Tenille Warren, who I’ve written about before, was a talented artist and seemed to have a promising future. But she wanted to make money to get away from an abusive mother, so she took a job at Safeway.
And Antwan Green was one of ten Dreamers who went off to the conservative all-white boarding school in Ohio that was Bainum’s alma mater. Green had no trouble making straight As there, but quit when an uproar broke out after a white girl invited him to a dance. He ended up dropping out of high school and dealing drugs.
Success can come later in life and extend to the next generation
You might judge these three, now in their late 30s, to be failures. But as the film makes clear, they’re anything but. Yates is still married to the father of the child she gave birth to after starting UDC, and she’s pursuing a nursing degree at Trinity University.
After Herculean efforts, Warren is now a student at the prestigious Fashion Institute of Technology in New York City.
And Antwan Green, after narrowly escaping a long-term prison sentence, has a GED, his own trash-hauling business, and a stable marriage. And it’s clear from both the film and his remarks at an invitation-only screening a couple of weeks ago that he’s at least as thoughtful and articulate as many college graduates.
So while a college degree is clearly important these days, it shouldn’t be the only measure of success. Even if it is, maybe you shouldn’t impose a time limit on it. In addition to Yates and Warren, two other Dreamers are currently in college, and a total of nine have graduated, according to the Times article.
More significant, perhaps, is what is happening in the next generation. Nineteen children of Dreamers are in college, three hold BAs, and two are in graduate school. The film shows Antwan Green’s college student son hunched over his books. Green predicts he’ll get a Ph.D.
In an oral history on the film’s website, Bumbaugh provides more texture for these statistics. In the past 10 years, he says, the Dreamers have been getting married, keeping the same phone numbers, staying at the same jobs—in short, building the kinds of stable lives their parents didn’t have, and passing the benefits on to their kids.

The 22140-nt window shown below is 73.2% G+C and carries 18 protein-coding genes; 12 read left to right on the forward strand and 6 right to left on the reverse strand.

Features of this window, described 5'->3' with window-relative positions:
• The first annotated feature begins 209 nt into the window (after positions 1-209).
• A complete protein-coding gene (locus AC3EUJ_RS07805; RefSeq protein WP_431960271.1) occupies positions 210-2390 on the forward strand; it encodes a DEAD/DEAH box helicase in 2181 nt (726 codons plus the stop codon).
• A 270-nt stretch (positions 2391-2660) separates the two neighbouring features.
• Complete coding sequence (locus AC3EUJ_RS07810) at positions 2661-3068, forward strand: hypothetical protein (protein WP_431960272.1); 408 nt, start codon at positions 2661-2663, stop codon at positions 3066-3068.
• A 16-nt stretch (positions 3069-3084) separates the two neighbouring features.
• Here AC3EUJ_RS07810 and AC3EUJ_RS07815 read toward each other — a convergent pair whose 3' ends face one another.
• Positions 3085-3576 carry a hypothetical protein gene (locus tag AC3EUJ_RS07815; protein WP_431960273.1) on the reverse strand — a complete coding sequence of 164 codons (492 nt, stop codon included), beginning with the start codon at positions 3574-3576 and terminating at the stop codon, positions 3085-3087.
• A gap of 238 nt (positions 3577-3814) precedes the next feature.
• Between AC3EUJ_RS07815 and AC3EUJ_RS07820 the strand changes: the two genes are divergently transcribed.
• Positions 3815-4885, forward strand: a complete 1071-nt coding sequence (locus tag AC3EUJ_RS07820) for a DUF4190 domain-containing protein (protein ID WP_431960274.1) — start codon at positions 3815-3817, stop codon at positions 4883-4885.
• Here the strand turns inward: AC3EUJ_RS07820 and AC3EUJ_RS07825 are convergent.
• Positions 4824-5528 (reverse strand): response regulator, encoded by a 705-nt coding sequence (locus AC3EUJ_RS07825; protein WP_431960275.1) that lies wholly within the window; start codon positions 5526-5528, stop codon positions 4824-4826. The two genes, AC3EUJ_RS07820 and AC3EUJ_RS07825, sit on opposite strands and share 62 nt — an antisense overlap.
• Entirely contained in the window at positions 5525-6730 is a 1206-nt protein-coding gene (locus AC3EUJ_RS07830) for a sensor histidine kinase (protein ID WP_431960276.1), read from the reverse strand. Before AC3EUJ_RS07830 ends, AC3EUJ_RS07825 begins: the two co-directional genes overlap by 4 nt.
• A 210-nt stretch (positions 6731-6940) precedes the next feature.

It’s impossible to know how the Dreamers’ lives would have unfolded if they hadn’t been chosen for the program. But, as Bumbaugh says, “All of these outcomes cannot be coincidental. They’re so radically different, unfortunately, from the kids who were not in the program.” For many of the Dreamers, he suggests, the program was able to help break a cycle of poverty going back many generations.
No doubt things would have gone even better for them if their environment had been safer and they’d had more access to things like “a goddamn doctor if they got sick,” as Bumbaugh says. They needed, he argues, more than “a cheerleader telling them to be the best they can be.”
But, as the life trajectories of many of the Dreamers show, cheerleaders—or at least, cheerleaders with the ability and dedication displayed by Bumbaugh and Rumbarger—can make a huge difference. Ideally, parents serve as those cheerleaders. But many parents are too stressed by poverty themselves to perform that role.
The question is: how do we find thousands more people like Bumbaugh and Rumbarger, and provide them with the resources to help the many kids who need them?